Saturday, August 22, 2020,
I was visiting the Rehab Room at Sweetbriar back in August of 2017 when one of our resident Blue Jays decided to perch upon my head. This was not an unusual occurrence as she would often perch on our heads or shoulders, or backs or pretty anywhere else she pleased. The only unusual thing about this was that she could find purchase on my bald and freshly waxed head.
I took a photo of the Blue Jay – I think it was Marguerite – and posted it on Facebook. One of my friends commented, “Looks like she laid an egg!”
And that is the Blue Jay Story. JK.
Friday, April 19, 2019,
This is a pair of photographs of a Red-bellied Woodpecker. I took these pics last December and I just never got around to posting them. This happens much more often than you would think. Actually, it happens more than even I realize. This is a case in point. I was looking for another photograph – the one I used in the previous post – when I came across these two pics. I had forgotten all about them and I even had to check to see if I ever used them. I had not and that is the reason that you’re seeing them here today.
I take a lot of photographs and, sometimes, a few are actually in focus. Unfortunately, I often find it easier to take the photographs than finding something witty or informative to write about them. And sometimes I’m just too darn lazy. I don’t recall the reasons that I never posted these pics till today, whether it was brain freeze, laziness, or maybe even forgetfulness – I’m no Spring Chicken, after all – but time and chance have finally combined to give me something to say about these pics. There are no pearls of wisdom here, and certainly no information about Woodpeckers, but maybe, just maybe, you’ve gained some insight into the less than brilliant mind of a guy who takes too many pictures. JK
Saturday, April 11, 2009
These photos show an Osprey giving fish rides. This rarely documented behavior was exhilarating to see. There is a small man-made waterfall and a fish ladder separating the Upper and Lower Carmans River. Fish ladders, while very accommodating, are still hard work. The Ospreys, sensing this, will often pick a fish up from the surface and ferry it upriver. These rides may not be entirely altruistic, however. Perhaps the birds know that the fish need to spawn upriver and that a little help now will reap benefits for the Osprey in years to come. The fish pictured here may be an Alewife but I am really not sure. My lack of knowledge doesn’t stop with birds. I’m not an ichthyologist either. JK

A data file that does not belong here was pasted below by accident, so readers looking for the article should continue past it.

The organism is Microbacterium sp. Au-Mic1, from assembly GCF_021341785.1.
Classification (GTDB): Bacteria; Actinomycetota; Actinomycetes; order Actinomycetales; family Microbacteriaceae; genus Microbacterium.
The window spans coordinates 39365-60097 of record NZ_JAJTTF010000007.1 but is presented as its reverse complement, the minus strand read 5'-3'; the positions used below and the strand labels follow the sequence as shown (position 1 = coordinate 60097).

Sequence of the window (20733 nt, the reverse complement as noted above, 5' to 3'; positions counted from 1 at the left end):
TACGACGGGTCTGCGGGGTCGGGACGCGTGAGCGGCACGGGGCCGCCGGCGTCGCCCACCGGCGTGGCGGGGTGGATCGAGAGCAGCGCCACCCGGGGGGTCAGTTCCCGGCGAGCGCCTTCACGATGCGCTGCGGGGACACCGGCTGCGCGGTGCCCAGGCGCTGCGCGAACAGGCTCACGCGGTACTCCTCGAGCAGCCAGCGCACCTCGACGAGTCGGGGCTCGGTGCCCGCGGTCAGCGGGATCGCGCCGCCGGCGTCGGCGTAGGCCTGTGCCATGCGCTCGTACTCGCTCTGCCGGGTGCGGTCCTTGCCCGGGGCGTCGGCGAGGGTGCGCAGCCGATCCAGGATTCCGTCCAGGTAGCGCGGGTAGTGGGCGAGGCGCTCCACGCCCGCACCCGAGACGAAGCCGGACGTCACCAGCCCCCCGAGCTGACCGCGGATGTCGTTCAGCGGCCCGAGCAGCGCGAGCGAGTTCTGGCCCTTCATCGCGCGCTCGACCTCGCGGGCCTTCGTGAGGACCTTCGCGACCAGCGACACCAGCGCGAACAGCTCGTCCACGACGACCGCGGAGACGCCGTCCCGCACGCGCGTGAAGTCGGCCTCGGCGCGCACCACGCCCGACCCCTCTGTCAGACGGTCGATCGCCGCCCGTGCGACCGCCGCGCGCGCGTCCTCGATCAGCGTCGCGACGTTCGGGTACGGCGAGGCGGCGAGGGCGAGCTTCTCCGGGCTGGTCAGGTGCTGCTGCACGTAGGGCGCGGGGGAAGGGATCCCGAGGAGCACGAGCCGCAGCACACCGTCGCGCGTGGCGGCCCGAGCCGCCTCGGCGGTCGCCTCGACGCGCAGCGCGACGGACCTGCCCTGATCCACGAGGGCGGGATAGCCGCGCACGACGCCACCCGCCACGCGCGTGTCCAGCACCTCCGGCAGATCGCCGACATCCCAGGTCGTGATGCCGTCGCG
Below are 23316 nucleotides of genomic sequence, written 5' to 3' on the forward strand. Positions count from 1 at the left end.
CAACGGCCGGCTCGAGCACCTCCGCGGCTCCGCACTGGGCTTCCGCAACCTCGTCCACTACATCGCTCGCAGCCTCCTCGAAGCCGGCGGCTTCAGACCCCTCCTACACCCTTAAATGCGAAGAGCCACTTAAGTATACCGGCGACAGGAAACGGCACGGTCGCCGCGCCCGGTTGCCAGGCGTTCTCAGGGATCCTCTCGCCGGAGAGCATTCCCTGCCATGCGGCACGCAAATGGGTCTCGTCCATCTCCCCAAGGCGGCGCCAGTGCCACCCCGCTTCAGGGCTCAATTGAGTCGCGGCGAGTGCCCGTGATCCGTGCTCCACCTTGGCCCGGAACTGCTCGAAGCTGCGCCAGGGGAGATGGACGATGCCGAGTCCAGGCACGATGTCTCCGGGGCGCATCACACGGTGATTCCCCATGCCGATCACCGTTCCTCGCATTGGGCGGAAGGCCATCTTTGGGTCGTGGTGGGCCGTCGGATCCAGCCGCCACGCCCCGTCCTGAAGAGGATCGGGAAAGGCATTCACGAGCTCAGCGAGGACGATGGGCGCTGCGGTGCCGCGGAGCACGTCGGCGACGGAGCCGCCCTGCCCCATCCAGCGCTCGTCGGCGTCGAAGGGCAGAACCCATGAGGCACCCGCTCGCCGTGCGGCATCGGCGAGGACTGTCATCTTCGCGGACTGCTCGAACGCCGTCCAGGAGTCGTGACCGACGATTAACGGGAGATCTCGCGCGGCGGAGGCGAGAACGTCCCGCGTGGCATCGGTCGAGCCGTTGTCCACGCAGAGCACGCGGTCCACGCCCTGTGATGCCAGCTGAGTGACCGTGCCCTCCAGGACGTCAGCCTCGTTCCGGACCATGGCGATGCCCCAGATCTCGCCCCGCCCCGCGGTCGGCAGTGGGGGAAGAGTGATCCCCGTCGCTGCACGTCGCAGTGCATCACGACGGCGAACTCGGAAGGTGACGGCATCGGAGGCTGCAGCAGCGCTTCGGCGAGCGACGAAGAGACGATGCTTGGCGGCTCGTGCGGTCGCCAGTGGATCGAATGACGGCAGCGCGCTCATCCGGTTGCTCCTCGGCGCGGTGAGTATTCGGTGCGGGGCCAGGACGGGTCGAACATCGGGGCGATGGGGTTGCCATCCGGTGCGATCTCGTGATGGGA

Monday, June 9, 2008
I am not a birder and here’s the proof. On May 9th I posted this same pic and identified these birds as Common Terns. I was wrong. Wrong, wrong, wrong.
These handsome fellows are actually Least Terns. I was looking for Piping Plovers Sunken Meadow Park and I thought a pic of one the signs that marks the protected nesting areas of the plovers might make a nice addition to a post. That was when I noticed that the signs also included Least Terns. The illustration on the sign looked suspiciously like the birds that I thought were Common Terns out of breeding plumage.
Uh oh. I could feel an embarrassing moment coming on. So I emailed my friends Janine and Nancy at Sweetbriar Nature Center and asked them. Janine originally wrote they were penguins in disguise, but I think she was just putting me on because then she identified them as Least Terns. Nancy was unsure so she forwarded my email to Birder X, another Sweetbriar educator, who also confirmed that the birds in question were indeed Least Terns. Birder X also informed us that these terns are threatened but that they nest here.
When I was writing the original post I was concerned that I might be confusing Common Terns with Forster’s Terns. I was so busy looking at tail and wing lengths that I missed what should have been obvious. One turned page in my Sibley’s shows that distinctive white forehead. Here is a pic of the sign that helped show me the error of my ways. JK